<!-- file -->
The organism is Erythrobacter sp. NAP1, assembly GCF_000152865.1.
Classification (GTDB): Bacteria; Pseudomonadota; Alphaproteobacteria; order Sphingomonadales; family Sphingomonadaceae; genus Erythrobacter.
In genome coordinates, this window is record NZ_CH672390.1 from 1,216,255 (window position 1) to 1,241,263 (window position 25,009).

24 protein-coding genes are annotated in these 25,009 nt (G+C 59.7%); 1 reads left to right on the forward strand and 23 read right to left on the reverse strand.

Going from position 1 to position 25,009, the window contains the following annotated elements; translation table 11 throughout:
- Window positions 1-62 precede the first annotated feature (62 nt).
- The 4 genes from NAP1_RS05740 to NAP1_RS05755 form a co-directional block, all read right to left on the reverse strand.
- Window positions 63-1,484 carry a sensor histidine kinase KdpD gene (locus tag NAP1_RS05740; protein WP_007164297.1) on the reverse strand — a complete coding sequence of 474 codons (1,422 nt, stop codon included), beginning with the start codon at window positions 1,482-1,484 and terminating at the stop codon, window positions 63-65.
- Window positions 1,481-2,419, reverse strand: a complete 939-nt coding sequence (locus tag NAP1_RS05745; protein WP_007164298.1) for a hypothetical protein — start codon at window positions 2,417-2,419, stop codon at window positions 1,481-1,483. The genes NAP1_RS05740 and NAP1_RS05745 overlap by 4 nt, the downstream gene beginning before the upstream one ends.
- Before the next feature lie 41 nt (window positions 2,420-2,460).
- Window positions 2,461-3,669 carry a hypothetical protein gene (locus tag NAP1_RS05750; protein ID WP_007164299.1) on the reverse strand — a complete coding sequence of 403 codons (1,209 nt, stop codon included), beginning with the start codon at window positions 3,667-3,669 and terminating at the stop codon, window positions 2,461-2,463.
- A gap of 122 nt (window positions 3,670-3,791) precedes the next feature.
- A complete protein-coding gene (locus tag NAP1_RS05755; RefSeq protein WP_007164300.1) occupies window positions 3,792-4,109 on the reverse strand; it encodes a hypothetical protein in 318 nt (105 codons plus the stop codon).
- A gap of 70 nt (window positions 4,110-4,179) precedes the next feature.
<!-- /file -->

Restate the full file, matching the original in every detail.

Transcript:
The organism is Erythrobacter sp. NAP1, assembly GCF_000152865.1.
Classification (GTDB): Bacteria; Pseudomonadota; Alphaproteobacteria; order Sphingomonadales; family Sphingomonadaceae; genus Erythrobacter.
In genome coordinates, this window is record NZ_CH672390.1 from 1,216,255 (window position 1) to 1,241,263 (window position 25,009).

24 protein-coding genes are annotated in these 25,009 nt (G+C 59.7%); 1 reads left to right on the forward strand and 23 read right to left on the reverse strand.

Going from position 1 to position 25,009, the window contains the following annotated elements; translation table 11 throughout:
- Window positions 1-62 precede the first annotated feature (62 nt).
- The 4 genes from NAP1_RS05740 to NAP1_RS05755 form a co-directional block, all read right to left on the reverse strand.
- Window positions 63-1,484 carry a sensor histidine kinase KdpD gene (locus tag NAP1_RS05740; protein WP_007164297.1) on the reverse strand — a complete coding sequence of 474 codons (1,422 nt, stop codon included), beginning with the start codon at window positions 1,482-1,484 and terminating at the stop codon, window positions 63-65.
- Window positions 1,481-2,419, reverse strand: a complete 939-nt coding sequence (locus tag NAP1_RS05745; protein WP_007164298.1) for a hypothetical protein — start codon at window positions 2,417-2,419, stop codon at window positions 1,481-1,483. The genes NAP1_RS05740 and NAP1_RS05745 overlap by 4 nt, the downstream gene beginning before the upstream one ends.
- Before the next feature lie 41 nt (window positions 2,420-2,460).
- Window positions 2,461-3,669 carry a hypothetical protein gene (locus tag NAP1_RS05750; protein ID WP_007164299.1) on the reverse strand — a complete coding sequence of 403 codons (1,209 nt, stop codon included), beginning with the start codon at window positions 3,667-3,669 and terminating at the stop codon, window positions 2,461-2,463.
- A gap of 122 nt (window positions 3,670-3,791) precedes the next feature.
- A complete protein-coding gene (locus tag NAP1_RS05755; RefSeq protein WP_007164300.1) occupies window positions 3,792-4,109 on the reverse strand; it encodes a hypothetical protein in 318 nt (105 codons plus the stop codon).
- A gap of 70 nt (window positions 4,110-4,179) precedes the next feature.